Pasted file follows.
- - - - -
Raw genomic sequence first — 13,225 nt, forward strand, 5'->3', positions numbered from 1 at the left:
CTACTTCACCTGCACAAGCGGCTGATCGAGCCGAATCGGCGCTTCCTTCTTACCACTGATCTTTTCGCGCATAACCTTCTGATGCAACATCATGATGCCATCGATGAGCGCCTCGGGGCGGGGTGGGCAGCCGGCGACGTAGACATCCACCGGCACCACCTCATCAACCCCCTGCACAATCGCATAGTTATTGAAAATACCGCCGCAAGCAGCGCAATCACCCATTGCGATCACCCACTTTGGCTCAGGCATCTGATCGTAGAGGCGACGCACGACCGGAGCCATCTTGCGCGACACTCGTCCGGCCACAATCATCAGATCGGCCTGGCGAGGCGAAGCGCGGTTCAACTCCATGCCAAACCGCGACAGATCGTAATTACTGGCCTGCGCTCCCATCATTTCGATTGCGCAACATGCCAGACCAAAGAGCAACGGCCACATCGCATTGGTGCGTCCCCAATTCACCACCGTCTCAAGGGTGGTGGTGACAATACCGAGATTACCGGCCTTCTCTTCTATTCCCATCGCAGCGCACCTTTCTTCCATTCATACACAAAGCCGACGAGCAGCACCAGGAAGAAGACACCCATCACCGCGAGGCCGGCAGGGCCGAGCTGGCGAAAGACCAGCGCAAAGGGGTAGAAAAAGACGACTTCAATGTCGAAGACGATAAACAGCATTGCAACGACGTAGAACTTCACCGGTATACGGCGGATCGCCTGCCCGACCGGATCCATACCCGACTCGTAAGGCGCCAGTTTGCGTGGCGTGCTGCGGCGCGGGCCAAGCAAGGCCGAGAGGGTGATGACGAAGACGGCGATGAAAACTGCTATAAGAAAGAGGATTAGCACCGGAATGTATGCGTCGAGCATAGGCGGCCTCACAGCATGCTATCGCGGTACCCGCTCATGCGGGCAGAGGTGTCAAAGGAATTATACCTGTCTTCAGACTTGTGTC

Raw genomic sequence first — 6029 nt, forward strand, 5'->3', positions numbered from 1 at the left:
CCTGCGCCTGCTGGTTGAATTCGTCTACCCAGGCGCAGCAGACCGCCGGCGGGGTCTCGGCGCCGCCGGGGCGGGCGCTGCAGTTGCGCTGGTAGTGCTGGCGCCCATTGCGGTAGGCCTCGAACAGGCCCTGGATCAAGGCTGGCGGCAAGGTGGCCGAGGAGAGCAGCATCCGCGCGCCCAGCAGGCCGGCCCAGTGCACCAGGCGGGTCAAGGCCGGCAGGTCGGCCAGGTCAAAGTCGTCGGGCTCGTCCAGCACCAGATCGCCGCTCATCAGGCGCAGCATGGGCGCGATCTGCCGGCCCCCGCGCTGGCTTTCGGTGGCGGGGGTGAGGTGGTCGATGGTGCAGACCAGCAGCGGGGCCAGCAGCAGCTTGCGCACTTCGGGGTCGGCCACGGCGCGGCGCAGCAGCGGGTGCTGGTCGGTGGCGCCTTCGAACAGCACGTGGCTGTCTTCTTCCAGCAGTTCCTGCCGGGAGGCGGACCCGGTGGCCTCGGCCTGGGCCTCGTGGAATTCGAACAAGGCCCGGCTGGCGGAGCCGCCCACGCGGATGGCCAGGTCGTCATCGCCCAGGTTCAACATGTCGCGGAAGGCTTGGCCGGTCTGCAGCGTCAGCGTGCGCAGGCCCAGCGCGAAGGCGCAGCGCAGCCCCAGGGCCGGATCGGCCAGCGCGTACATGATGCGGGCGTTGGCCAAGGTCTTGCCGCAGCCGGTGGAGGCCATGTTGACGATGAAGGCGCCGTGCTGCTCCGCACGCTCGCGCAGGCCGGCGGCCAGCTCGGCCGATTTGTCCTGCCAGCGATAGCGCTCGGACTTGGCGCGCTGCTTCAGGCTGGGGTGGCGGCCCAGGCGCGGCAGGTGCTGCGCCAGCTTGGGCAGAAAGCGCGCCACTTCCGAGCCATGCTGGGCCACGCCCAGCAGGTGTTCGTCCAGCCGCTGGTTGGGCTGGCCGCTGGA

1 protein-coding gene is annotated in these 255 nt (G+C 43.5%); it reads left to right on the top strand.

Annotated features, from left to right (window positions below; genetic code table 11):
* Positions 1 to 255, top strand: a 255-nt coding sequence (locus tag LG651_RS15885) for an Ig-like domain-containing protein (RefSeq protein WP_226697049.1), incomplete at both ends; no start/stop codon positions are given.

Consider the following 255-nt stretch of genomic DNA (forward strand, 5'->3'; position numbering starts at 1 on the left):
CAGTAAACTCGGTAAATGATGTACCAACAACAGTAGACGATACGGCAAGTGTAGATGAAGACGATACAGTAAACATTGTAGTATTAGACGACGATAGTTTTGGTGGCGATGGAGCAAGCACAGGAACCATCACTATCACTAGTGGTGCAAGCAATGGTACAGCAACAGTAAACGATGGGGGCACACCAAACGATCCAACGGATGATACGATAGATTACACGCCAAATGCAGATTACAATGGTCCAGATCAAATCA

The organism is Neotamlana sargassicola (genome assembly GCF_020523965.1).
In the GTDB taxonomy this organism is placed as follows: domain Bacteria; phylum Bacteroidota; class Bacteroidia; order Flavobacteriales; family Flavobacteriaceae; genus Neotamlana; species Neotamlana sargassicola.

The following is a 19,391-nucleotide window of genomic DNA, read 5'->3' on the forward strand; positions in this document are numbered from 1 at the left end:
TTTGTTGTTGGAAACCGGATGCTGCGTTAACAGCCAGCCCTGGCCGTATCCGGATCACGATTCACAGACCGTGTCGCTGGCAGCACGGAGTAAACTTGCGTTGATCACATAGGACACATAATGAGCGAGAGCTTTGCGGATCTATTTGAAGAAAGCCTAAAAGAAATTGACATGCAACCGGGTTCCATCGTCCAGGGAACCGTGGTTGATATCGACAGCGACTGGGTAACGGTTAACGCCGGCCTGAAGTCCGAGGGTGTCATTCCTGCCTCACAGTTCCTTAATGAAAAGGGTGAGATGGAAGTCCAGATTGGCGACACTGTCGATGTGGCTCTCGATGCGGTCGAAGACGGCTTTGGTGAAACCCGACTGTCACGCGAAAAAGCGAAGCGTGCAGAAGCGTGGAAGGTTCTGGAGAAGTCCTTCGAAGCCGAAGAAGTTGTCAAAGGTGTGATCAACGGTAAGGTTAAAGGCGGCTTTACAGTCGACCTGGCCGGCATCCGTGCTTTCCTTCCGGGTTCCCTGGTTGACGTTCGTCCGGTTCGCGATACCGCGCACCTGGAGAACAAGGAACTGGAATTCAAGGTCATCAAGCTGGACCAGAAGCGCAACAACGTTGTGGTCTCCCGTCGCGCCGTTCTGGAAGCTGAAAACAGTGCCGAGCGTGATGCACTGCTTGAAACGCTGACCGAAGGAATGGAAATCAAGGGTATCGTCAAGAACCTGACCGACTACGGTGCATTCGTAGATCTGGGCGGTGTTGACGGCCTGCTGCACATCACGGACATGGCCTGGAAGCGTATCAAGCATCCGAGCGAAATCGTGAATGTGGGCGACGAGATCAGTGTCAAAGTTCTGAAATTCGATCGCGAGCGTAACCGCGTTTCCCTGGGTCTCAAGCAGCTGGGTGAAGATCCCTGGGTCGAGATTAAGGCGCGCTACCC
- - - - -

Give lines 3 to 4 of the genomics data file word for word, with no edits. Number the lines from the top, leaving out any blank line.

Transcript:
Raw genomic sequence first — 6029 nt, forward strand, 5'->3', positions numbered from 1 at the left:
CCTGCGCCTGCTGGTTGAATTCGTCTACCCAGGCGCAGCAGACCGCCGGCGGGGTCTCGGCGCCGCCGGGGCGGGCGCTGCAGTTGCGCTGGTAGTGCTGGCGCCCATTGCGGTAGGCCTCGAACAGGCCCTGGATCAAGGCTGGCGGCAAGGTGGCCGAGGAGAGCAGCATCCGCGCGCCCAGCAGGCCGGCCCAGTGCACCAGGCGGGTCAAGGCCGGCAGGTCGGCCAGGTCAAAGTCGTCGGGCTCGTCCAGCACCAGATCGCCGCTCATCAGGCGCAGCATGGGCGCGATCTGCCGGCCCCCGCGCTGGCTTTCGGTGGCGGGGGTGAGGTGGTCGATGGTGCAGACCAGCAGCGGGGCCAGCAGCAGCTTGCGCACTTCGGGGTCGGCCACGGCGCGGCGCAGCAGCGGGTGCTGGTCGGTGGCGCCTTCGAACAGCACGTGGCTGTCTTCTTCCAGCAGTTCCTGCCGGGAGGCGGACCCGGTGGCCTCGGCCTGGGCCTCGTGGAATTCGAACAAGGCCCGGCTGGCGGAGCCGCCCACGCGGATGGCCAGGTCGTCATCGCCCAGGTTCAACATGTCGCGGAAGGCTTGGCCGGTCTGCAGCGTCAGCGTGCGCAGGCCCAGCGCGAAGGCGCAGCGCAGCCCCAGGGCCGGATCGGCCAGCGCGTACATGATGCGGGCGTTGGCCAAGGTCTTGCCGCAGCCGGTGGAGGCCATGTTGACGATGAAGGCGCCGTGCTGCTCCGCACGCTCGCGCAGGCCGGCGGCCAGCTCGGCCGATTTGTCCTGCCAGCGATAGCGCTCGGACTTGGCGCGCTGCTTCAGGCTGGGGTGGCGGCCCAGGCGCGGCAGGTGCTGCGCCAGCTTGGGCAGAAAGCGCGCCACTTCCGAGCCATGCTGGGCCACGCCCAGCAGGTGTTCGTCCAGCCGCTGGTTGGGCTGGCCGCTGGA